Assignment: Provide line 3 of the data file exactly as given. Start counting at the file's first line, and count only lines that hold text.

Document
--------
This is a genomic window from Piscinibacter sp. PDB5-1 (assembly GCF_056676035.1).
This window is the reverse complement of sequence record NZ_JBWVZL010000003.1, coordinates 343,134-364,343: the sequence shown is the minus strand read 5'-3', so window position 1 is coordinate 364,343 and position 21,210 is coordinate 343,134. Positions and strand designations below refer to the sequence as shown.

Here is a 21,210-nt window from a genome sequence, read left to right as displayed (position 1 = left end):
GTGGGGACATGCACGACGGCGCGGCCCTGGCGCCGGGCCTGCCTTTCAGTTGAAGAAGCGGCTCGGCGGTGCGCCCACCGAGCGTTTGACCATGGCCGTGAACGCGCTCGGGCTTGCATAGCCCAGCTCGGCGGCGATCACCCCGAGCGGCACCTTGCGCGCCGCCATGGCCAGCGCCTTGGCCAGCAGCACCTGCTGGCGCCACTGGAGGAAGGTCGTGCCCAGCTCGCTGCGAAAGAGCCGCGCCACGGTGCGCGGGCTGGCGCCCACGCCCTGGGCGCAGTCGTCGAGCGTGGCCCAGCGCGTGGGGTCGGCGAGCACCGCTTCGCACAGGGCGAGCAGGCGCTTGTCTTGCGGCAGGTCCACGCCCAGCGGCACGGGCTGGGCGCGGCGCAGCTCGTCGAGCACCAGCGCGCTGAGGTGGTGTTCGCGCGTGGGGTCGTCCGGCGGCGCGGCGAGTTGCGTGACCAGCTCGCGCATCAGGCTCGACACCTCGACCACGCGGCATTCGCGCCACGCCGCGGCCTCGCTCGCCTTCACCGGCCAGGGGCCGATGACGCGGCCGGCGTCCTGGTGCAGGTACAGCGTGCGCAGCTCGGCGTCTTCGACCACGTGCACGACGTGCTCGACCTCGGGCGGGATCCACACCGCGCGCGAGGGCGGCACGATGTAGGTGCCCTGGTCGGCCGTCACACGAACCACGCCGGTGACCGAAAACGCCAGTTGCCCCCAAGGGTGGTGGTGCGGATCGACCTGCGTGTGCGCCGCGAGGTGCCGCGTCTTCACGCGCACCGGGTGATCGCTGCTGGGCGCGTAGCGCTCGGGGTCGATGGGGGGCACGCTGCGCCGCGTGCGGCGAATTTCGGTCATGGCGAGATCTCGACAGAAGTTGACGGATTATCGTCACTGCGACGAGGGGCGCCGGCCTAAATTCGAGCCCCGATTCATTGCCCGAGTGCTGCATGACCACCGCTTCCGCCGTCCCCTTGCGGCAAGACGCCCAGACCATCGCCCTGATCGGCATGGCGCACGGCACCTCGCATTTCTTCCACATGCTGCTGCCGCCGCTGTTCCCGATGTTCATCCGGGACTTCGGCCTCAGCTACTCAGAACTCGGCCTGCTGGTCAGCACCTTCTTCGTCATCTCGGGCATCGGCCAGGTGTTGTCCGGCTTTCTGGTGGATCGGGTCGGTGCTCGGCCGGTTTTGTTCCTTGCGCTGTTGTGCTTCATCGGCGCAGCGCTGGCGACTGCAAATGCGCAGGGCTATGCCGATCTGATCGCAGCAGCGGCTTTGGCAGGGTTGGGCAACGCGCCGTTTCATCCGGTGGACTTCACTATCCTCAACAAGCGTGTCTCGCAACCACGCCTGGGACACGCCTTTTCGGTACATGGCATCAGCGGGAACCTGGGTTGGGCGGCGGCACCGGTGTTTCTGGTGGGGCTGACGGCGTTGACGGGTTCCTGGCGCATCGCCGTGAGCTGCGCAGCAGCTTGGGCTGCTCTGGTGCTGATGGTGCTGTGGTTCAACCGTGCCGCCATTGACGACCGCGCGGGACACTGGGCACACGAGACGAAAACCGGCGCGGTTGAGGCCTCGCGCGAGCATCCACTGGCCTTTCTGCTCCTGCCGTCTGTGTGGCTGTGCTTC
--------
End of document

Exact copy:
Here is a 21,210-nt window from a genome sequence, read left to right as displayed (position 1 = left end):